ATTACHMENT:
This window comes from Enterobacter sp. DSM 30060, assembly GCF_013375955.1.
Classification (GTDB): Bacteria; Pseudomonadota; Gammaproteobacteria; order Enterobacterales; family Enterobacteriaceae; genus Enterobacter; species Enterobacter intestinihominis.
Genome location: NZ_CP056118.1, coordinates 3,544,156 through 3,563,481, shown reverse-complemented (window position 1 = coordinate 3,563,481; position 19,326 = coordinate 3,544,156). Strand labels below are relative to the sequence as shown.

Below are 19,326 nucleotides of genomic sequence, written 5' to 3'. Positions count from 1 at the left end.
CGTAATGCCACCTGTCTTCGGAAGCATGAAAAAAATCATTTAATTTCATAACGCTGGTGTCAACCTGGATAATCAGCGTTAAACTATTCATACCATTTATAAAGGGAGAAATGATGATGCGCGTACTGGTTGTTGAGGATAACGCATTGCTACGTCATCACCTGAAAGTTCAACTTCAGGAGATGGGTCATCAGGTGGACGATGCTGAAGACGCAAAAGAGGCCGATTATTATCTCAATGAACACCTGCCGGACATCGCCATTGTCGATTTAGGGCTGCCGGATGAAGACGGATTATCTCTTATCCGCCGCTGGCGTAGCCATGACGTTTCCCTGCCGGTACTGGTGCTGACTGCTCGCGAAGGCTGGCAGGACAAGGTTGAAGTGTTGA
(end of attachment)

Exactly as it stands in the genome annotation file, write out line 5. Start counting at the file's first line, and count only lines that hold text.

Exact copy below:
CGTAATGCCACCTGTCTTCGGAAGCATGAAAAAAATCATTTAATTTCATAACGCTGGTGTCAACCTGGATAATCAGCGTTAAACTATTCATACCATTTATAAAGGGAGAAATGATGATGCGCGTACTGGTTGTTGAGGATAACGCATTGCTACGTCATCACCTGAAAGTTCAACTTCAGGAGATGGGTCATCAGGTGGACGATGCTGAAGACGCAAAAGAGGCCGATTATTATCTCAATGAACACCTGCCGGACATCGCCATTGTCGATTTAGGGCTGCCGGATGAAGACGGATTATCTCTTATCCGCCGCTGGCGTAGCCATGACGTTTCCCTGCCGGTACTGGTGCTGACTGCTCGCGAAGGCTGGCAGGACAAGGTTGAAGTGTTGA